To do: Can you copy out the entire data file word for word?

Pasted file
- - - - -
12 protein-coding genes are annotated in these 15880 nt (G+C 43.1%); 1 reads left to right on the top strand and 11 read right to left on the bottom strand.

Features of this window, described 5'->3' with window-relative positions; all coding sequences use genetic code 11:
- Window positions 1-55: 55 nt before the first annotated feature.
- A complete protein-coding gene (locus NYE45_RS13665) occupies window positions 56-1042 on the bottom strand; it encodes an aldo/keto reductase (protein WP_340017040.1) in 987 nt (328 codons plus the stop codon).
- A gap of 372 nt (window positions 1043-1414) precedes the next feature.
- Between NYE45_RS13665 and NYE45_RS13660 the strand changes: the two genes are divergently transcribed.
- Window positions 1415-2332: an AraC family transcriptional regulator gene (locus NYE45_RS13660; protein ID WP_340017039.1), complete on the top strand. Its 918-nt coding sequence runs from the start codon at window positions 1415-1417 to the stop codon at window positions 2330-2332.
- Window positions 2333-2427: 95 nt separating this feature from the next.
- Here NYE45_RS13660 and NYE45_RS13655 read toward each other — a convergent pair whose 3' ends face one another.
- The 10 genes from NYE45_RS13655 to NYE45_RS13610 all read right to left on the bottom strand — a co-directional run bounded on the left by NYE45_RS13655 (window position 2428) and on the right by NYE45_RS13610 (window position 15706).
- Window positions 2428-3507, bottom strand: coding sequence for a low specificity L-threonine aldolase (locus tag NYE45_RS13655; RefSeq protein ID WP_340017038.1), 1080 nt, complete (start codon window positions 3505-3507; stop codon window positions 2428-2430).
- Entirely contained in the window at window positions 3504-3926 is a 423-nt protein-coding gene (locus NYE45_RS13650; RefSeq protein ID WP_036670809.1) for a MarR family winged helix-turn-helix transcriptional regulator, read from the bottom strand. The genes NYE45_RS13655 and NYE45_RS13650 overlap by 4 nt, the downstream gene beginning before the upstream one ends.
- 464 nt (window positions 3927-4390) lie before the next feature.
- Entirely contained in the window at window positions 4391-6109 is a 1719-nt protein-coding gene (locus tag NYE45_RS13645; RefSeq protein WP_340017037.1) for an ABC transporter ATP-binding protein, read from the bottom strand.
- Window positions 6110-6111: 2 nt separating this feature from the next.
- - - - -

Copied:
12 protein-coding genes are annotated in these 15880 nt (G+C 43.1%); 1 reads left to right on the top strand and 11 read right to left on the bottom strand.

Features of this window, described 5'->3' with window-relative positions; all coding sequences use genetic code 11:
- Window positions 1-55: 55 nt before the first annotated feature.
- A complete protein-coding gene (locus NYE45_RS13665) occupies window positions 56-1042 on the bottom strand; it encodes an aldo/keto reductase (protein WP_340017040.1) in 987 nt (328 codons plus the stop codon).
- A gap of 372 nt (window positions 1043-1414) precedes the next feature.
- Between NYE45_RS13665 and NYE45_RS13660 the strand changes: the two genes are divergently transcribed.
- Window positions 1415-2332: an AraC family transcriptional regulator gene (locus NYE45_RS13660; protein ID WP_340017039.1), complete on the top strand. Its 918-nt coding sequence runs from the start codon at window positions 1415-1417 to the stop codon at window positions 2330-2332.
- Window positions 2333-2427: 95 nt separating this feature from the next.
- Here NYE45_RS13660 and NYE45_RS13655 read toward each other — a convergent pair whose 3' ends face one another.
- The 10 genes from NYE45_RS13655 to NYE45_RS13610 all read right to left on the bottom strand — a co-directional run bounded on the left by NYE45_RS13655 (window position 2428) and on the right by NYE45_RS13610 (window position 15706).
- Window positions 2428-3507, bottom strand: coding sequence for a low specificity L-threonine aldolase (locus tag NYE45_RS13655; RefSeq protein ID WP_340017038.1), 1080 nt, complete (start codon window positions 3505-3507; stop codon window positions 2428-2430).
- Entirely contained in the window at window positions 3504-3926 is a 423-nt protein-coding gene (locus NYE45_RS13650; RefSeq protein ID WP_036670809.1) for a MarR family winged helix-turn-helix transcriptional regulator, read from the bottom strand. The genes NYE45_RS13655 and NYE45_RS13650 overlap by 4 nt, the downstream gene beginning before the upstream one ends.
- 464 nt (window positions 3927-4390) lie before the next feature.
- Entirely contained in the window at window positions 4391-6109 is a 1719-nt protein-coding gene (locus tag NYE45_RS13645; RefSeq protein WP_340017037.1) for an ABC transporter ATP-binding protein, read from the bottom strand.
- Window positions 6110-6111: 2 nt separating this feature from the next.